Gifts support Judith Neilson Chair and Seidler Chair

Judith NeilsonUNSW has attracted major philanthropic support from two of Sydney’s most respected names in art and design to boost architecture education and improve the lives of displaced people.

An “extraordinary act of philanthropy” is how Professor Alec Tzannes described Judith Neilson’s $10 million endowment to the Faculty of Built Environment.

“Her generous gift to UNSW represents a groundbreaking commitment of global significance for the research, teaching and public
debate of architecture with the specific social purpose of improving the lives of displaced and disadvantaged people,” the Dean said.

The Judith Neilson Chair in Architecture will take the lead in researching the design of affordable housing for the tens of millions of people displaced by natural disasters, geo-political conflicts, and economic and environmental factors.

Ms Neilson – founder and director of Sydney’s White Rabbit Gallery, which is home to one of the world’s most significant collections of Chinese contemporary art – said she was motivated to invest in research to investigate how architecture and design could be used as a powerful force for change.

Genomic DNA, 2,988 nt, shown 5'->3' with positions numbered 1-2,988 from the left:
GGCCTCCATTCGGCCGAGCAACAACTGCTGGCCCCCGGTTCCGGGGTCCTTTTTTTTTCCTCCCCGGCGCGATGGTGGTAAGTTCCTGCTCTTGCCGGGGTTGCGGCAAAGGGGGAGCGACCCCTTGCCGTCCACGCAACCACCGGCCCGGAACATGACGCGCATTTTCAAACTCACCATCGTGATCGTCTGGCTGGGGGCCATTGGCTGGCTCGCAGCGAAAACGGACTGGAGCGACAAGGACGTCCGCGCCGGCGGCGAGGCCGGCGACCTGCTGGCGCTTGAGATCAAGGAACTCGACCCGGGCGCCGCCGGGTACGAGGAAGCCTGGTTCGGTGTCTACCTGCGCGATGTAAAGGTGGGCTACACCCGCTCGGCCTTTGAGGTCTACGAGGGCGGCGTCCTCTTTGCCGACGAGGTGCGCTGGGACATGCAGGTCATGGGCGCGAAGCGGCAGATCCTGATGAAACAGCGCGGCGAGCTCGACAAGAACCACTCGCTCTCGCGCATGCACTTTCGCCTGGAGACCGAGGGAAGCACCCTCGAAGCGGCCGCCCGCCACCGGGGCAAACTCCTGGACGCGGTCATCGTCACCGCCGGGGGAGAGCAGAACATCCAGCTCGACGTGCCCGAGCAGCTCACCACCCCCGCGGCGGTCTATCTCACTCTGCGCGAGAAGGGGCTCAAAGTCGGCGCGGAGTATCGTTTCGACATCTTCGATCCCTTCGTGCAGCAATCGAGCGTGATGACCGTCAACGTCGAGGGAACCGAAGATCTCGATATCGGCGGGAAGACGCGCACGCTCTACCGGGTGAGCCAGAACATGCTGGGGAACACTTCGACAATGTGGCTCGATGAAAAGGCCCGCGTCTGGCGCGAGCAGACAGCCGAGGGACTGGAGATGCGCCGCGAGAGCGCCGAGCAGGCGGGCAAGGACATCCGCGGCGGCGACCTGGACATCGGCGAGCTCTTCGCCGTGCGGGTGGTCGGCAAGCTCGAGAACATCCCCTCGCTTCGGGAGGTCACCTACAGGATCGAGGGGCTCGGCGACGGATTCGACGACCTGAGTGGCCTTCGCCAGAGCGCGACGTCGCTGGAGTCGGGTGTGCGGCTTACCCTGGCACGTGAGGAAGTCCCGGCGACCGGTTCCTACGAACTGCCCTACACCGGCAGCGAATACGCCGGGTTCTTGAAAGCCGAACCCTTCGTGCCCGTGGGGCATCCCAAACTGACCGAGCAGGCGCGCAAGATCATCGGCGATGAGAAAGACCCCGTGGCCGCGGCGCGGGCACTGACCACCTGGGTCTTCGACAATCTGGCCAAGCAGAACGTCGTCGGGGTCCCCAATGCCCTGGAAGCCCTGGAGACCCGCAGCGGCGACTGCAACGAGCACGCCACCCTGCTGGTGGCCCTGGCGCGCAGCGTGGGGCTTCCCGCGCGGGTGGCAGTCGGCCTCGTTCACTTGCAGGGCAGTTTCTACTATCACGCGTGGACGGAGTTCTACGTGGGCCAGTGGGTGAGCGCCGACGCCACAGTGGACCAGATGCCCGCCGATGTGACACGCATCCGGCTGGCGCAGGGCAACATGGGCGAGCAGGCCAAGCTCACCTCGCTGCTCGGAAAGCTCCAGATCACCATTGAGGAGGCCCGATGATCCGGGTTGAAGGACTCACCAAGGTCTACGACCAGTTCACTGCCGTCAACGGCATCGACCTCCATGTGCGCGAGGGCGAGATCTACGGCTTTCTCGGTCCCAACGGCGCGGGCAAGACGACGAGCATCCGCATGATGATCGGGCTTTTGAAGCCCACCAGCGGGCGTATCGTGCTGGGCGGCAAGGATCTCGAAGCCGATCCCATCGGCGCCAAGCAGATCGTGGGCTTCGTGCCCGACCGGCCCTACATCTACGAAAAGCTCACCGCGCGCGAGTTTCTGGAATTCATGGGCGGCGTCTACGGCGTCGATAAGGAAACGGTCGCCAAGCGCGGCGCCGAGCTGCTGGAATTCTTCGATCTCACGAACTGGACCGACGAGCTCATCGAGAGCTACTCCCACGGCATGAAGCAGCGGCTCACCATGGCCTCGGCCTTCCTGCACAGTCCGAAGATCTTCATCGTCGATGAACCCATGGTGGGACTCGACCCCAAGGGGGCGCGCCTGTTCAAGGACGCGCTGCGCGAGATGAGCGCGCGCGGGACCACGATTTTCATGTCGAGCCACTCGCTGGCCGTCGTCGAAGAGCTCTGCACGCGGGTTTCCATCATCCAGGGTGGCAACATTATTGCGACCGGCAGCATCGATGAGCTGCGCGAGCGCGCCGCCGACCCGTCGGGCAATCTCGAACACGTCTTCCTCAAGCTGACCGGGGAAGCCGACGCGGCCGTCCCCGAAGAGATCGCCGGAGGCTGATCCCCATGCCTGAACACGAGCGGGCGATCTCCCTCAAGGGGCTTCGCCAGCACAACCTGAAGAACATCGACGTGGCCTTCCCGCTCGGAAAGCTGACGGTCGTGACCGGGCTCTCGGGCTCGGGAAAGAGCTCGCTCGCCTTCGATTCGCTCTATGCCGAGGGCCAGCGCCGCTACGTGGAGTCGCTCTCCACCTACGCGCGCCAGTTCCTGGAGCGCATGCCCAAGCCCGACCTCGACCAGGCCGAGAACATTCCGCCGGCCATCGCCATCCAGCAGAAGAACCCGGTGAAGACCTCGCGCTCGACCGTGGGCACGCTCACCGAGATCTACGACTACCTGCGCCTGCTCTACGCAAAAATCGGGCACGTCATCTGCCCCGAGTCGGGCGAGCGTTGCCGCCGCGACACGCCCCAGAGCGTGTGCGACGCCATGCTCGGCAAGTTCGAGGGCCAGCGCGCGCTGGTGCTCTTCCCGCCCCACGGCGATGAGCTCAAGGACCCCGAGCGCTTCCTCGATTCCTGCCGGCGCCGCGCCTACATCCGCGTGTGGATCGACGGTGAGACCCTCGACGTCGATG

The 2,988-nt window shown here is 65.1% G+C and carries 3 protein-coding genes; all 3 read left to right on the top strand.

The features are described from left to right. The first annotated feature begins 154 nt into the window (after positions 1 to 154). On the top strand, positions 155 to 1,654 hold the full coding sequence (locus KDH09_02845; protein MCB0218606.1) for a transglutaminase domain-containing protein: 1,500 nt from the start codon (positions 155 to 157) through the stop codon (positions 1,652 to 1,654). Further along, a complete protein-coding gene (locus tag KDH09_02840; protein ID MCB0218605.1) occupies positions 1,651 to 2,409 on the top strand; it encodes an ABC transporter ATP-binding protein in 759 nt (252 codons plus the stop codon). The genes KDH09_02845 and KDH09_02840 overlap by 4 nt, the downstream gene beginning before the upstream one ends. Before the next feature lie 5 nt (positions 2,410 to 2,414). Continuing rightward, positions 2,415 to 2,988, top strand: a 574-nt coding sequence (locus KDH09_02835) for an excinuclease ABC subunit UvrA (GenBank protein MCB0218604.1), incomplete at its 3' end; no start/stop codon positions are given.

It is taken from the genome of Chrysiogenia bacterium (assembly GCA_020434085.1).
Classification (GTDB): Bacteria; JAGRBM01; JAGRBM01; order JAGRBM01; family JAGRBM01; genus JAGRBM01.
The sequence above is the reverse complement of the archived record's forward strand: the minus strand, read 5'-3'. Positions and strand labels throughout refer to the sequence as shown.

“We have massive populations who move to temporary housing that they end up living in for years and that in no way meets their needs. Giving people whose lives have been shattered the opportunity to live in affordable dwellings that have been thoughtfully and sustainably designed with enduring materials can help improve their quality of life.”

The donation closely followed the announcement of the Seidler Chair in the Practice of Architecture, funded by a gift from architect,
businesswoman and arts patron Dr Penelope Seidler. UNSW’s Pritzker Prize–winning lecturer Professor Glenn Murcutt is the inaugural recipient of the Chair.

“We salute Penelope’s philanthropy in funding the first endowed Chair of its kind in Australia dedicated to advancing design education through leadership in professional practice,” said Professor Tzannes.

“This investment is recognition at the highest level of our commitment to excellence in design studio education and to ensuring our students have access to the best practitioners and inspiring teachers.”

Dr Seidler, whose husband, Harry Seidler, was UNSW’s first Visiting Professor in Architecture in 1980, has also funded a PhD scholarship and an international design studio for graduating students.

"It is important for me to ensure the next generation of architects has as many opportunities as possible to learn from the best," Dr Seidler said.

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